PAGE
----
The Thinking 
Housewife
 

Did Feminists Discover Sex?

January 25, 2010

 

ftsleep 

One of the great conceits of feminists is that they introduced female sexual pleasure to the world. Before the sex experts of the 1970s, human beings were entirely in the dark about female anatomy and the nature of womanly pleasure.

Feminists must maintain their claim over this discovery. It’s a subtle form of blackmail. Women are told they cannot possibly enjoy sex unless traditional sex roles are overturned. The truth of course is that feminists did not discover female sexuality. The claim that they did violates both common sense and historical fact. In the long dark nights that characterized the ages before electricity, much was known. It is inconceivable that women were too stupid for many thousands of years to communicate to the men with whom they spent the greater portion of their lives, and that the majority of men were indifferent to them.

Feminists maintain the Victorians lived in total ignorance, with women consigned to frigidity or frustration. In fact, physicians were publicly candid about female sexuality in the nineteenth century, including Dr. Charles Knowlton, who wrote of the female sexual organ, as is recounted in Linda Lichter’s excellent book, Simple Social Graces.  In the 1970s, the historian Carl Degler uncovered a sexual survey of married women born between 1850 and 1880. Most of the middle-class women surveyed reported that they typically experienced “voluptuous spasms” while in bed with their husbands.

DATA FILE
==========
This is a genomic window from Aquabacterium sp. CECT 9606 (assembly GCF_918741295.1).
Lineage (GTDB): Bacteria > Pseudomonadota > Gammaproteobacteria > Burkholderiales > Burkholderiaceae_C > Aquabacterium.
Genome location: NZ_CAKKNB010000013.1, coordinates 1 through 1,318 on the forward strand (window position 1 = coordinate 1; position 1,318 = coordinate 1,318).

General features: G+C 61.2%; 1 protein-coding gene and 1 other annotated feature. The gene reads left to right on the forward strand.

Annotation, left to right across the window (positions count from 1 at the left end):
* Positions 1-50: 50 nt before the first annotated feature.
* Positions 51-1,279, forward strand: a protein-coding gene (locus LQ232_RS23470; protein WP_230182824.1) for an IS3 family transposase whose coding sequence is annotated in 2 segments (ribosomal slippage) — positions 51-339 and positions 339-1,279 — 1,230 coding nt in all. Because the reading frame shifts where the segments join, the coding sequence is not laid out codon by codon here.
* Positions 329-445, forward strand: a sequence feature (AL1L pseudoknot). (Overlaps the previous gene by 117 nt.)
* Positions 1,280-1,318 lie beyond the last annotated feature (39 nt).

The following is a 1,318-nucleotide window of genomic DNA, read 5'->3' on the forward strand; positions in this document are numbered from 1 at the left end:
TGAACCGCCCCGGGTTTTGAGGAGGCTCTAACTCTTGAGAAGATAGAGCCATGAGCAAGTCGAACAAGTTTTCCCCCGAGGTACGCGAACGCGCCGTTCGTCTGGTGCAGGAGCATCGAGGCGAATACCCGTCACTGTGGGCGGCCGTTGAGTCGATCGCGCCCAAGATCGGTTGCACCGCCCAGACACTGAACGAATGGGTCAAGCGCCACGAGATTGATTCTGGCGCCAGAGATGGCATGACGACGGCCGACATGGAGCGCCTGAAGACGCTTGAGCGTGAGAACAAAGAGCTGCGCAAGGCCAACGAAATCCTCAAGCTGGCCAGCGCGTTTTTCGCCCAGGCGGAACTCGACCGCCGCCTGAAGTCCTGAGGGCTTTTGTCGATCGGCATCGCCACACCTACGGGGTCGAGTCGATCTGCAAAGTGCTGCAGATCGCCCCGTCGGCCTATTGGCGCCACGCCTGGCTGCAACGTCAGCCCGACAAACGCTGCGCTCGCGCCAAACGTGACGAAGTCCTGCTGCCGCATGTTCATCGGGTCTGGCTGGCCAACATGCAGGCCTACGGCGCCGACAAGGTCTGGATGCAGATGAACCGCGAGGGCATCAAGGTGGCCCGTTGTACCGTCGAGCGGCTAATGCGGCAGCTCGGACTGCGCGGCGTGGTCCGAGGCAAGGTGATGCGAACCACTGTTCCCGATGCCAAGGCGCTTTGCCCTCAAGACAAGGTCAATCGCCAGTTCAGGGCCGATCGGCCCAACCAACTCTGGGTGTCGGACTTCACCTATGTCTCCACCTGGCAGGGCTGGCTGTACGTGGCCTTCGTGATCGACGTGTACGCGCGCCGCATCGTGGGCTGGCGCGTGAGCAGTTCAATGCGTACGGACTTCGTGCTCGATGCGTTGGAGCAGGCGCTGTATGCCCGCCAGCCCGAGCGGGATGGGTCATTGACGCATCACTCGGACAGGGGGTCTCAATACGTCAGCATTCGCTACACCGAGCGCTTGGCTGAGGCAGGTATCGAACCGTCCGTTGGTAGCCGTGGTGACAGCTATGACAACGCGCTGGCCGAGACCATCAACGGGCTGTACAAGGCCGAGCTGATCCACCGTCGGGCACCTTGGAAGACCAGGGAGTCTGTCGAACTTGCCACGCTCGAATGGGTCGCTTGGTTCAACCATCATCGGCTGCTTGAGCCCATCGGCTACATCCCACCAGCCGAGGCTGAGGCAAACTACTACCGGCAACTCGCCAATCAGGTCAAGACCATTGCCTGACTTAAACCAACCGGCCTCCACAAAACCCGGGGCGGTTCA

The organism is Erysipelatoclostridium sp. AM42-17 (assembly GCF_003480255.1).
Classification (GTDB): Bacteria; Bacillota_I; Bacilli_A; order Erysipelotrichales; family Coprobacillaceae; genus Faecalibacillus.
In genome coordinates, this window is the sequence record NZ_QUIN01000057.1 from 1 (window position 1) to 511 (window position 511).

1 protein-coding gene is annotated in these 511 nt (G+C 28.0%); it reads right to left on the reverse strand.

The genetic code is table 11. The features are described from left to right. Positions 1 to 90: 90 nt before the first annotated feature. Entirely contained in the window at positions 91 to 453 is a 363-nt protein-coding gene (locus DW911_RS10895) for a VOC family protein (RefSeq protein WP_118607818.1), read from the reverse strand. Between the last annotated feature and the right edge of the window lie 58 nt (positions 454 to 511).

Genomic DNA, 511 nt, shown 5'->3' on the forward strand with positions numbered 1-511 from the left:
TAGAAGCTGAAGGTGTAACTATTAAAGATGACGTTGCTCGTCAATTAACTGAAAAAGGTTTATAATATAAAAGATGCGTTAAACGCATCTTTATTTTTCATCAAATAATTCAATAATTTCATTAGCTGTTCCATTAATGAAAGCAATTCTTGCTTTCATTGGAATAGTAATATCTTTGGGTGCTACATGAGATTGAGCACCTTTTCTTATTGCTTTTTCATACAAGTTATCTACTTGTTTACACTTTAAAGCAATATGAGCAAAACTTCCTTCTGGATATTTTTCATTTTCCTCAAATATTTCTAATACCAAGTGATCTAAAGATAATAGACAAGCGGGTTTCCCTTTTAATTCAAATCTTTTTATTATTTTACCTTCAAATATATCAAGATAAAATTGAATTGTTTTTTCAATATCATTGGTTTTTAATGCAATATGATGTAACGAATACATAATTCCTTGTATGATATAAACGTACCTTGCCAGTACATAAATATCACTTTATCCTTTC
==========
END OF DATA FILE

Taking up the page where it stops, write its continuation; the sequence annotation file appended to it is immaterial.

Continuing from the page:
— Comments —

Lisa writes:

When Queen Victoria sent her newly married seventeen-year-old girl off with Prince Frederick of Prussia, she was uneasy that she had never discussed marital intimacy with her daughter. She just told her, “Frederick is a good, kind man,” to trust him and do as he told her on the night of the wedding. She did not see her daughter for some weeks or months, and was eager to have a moment alone to talk with the new bride. Her daughter, sensing what her mother wanted to discuss, smiled at her and said something to the effects of, “Mother, when something is so right and wonderful, what is there to be worried about?”

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